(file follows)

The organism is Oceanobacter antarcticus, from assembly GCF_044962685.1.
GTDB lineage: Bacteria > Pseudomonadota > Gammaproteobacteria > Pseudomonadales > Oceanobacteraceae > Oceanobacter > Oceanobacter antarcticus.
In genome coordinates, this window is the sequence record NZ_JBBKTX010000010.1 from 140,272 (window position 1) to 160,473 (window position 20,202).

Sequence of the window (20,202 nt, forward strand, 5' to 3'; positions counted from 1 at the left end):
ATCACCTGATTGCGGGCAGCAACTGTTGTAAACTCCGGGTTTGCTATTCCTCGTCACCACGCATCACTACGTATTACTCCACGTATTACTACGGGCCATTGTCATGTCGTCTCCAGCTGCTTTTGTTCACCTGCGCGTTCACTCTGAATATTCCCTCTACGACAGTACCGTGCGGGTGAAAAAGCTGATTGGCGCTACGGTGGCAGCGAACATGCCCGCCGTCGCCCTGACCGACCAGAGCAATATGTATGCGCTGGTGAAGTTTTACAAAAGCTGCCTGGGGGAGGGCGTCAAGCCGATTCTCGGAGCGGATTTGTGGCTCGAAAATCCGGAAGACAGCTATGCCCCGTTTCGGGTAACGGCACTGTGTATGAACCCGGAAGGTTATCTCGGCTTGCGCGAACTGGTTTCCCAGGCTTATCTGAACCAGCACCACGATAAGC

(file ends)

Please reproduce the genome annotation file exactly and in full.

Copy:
The organism is Oceanobacter antarcticus, from assembly GCF_044962685.1.
GTDB lineage: Bacteria > Pseudomonadota > Gammaproteobacteria > Pseudomonadales > Oceanobacteraceae > Oceanobacter > Oceanobacter antarcticus.
In genome coordinates, this window is the sequence record NZ_JBBKTX010000010.1 from 140,272 (window position 1) to 160,473 (window position 20,202).

Sequence of the window (20,202 nt, forward strand, 5' to 3'; positions counted from 1 at the left end):
ATCACCTGATTGCGGGCAGCAACTGTTGTAAACTCCGGGTTTGCTATTCCTCGTCACCACGCATCACTACGTATTACTCCACGTATTACTACGGGCCATTGTCATGTCGTCTCCAGCTGCTTTTGTTCACCTGCGCGTTCACTCTGAATATTCCCTCTACGACAGTACCGTGCGGGTGAAAAAGCTGATTGGCGCTACGGTGGCAGCGAACATGCCCGCCGTCGCCCTGACCGACCAGAGCAATATGTATGCGCTGGTGAAGTTTTACAAAAGCTGCCTGGGGGAGGGCGTCAAGCCGATTCTCGGAGCGGATTTGTGGCTCGAAAATCCGGAAGACAGCTATGCCCCGTTTCGGGTAACGGCACTGTGTATGAACCCGGAAGGTTATCTCGGCTTGCGCGAACTGGTTTCCCAGGCTTATCTGAACCAGCACCACGATAAGC